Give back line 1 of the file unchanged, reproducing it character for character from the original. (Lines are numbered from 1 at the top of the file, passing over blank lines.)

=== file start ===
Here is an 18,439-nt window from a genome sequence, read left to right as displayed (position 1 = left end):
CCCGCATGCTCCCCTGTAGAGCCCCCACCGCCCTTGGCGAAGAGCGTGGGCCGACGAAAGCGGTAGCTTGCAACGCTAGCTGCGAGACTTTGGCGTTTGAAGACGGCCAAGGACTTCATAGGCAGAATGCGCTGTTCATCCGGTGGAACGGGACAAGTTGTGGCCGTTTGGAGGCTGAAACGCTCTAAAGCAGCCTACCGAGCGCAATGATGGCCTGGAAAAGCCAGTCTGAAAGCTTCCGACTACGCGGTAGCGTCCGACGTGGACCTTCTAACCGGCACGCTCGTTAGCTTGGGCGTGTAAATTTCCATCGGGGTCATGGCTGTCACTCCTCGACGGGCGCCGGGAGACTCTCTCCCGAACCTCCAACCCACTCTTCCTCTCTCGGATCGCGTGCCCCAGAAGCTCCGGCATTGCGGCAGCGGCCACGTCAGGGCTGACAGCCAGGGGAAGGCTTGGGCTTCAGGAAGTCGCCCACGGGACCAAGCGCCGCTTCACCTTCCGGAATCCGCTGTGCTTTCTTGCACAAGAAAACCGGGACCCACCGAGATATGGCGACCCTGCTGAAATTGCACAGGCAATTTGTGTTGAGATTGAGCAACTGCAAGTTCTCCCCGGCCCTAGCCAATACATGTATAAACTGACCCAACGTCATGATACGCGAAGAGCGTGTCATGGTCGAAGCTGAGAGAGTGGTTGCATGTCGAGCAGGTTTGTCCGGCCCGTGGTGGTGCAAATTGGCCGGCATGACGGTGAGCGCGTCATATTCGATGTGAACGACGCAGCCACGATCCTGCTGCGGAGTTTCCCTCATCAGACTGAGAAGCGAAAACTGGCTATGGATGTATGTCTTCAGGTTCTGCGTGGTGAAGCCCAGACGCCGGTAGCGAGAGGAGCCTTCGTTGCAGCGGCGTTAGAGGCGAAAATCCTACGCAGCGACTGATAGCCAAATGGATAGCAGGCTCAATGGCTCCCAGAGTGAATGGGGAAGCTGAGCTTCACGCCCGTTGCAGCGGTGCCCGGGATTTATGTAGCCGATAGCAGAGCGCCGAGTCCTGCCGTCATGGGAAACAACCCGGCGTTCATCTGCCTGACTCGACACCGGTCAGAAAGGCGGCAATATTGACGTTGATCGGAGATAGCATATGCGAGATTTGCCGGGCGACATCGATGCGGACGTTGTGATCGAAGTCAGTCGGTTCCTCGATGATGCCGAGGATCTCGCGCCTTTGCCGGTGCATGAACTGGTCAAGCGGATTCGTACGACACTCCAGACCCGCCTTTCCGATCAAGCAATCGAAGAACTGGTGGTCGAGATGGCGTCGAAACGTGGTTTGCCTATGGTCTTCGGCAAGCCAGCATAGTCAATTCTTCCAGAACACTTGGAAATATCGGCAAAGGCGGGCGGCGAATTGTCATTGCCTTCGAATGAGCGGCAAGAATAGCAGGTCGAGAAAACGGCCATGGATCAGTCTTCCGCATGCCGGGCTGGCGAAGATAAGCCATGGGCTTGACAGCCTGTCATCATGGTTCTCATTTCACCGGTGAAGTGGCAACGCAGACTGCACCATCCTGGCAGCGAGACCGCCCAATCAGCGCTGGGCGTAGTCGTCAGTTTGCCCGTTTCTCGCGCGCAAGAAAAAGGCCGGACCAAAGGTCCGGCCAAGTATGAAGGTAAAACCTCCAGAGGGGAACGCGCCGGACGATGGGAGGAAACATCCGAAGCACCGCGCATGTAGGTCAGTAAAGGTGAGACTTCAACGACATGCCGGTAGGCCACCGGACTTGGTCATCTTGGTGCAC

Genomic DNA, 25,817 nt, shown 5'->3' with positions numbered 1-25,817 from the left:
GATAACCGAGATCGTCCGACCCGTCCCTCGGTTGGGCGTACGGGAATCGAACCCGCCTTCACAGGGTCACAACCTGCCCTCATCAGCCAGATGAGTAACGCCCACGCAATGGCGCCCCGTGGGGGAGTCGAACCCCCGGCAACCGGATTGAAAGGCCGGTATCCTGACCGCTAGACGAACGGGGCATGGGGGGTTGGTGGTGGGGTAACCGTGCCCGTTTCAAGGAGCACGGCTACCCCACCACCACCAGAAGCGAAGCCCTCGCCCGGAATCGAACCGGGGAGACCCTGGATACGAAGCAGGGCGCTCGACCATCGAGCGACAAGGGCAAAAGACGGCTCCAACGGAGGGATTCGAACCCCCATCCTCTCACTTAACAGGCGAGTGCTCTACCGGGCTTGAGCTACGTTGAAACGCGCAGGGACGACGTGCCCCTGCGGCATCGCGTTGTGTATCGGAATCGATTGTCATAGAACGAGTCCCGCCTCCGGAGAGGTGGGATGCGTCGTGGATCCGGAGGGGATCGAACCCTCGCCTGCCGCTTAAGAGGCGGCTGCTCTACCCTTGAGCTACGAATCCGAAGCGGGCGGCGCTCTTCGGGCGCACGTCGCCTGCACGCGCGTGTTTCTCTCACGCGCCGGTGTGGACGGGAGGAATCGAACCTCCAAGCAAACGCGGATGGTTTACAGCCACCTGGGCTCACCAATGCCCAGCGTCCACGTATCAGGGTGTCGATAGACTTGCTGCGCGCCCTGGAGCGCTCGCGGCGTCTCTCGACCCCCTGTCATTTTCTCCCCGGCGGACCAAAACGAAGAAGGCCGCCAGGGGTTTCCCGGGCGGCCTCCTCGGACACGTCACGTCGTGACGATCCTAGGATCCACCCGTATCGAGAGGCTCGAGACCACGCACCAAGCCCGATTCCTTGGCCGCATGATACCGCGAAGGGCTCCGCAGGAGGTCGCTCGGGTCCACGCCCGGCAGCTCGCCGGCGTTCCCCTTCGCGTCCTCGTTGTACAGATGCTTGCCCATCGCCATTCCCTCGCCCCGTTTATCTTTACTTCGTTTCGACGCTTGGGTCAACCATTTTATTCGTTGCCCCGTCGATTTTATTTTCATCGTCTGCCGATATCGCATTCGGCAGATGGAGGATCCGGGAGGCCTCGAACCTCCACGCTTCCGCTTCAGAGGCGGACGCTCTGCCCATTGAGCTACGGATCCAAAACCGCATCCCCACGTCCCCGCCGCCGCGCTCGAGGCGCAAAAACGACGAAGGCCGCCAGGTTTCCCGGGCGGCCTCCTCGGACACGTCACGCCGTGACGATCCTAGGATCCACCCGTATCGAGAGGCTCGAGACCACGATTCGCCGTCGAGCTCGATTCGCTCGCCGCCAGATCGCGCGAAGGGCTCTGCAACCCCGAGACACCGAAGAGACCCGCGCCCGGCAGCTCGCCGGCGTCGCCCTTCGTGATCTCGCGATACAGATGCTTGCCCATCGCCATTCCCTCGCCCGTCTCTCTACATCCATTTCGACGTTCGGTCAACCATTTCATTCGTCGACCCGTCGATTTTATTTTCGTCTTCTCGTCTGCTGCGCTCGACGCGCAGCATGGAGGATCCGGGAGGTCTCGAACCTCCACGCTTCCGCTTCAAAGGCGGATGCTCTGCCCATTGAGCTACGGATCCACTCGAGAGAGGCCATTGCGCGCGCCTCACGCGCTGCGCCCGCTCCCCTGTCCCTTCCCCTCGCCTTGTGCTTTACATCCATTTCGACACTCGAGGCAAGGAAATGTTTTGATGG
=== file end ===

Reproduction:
Here is an 18,439-nt window from a genome sequence, read left to right as displayed (position 1 = left end):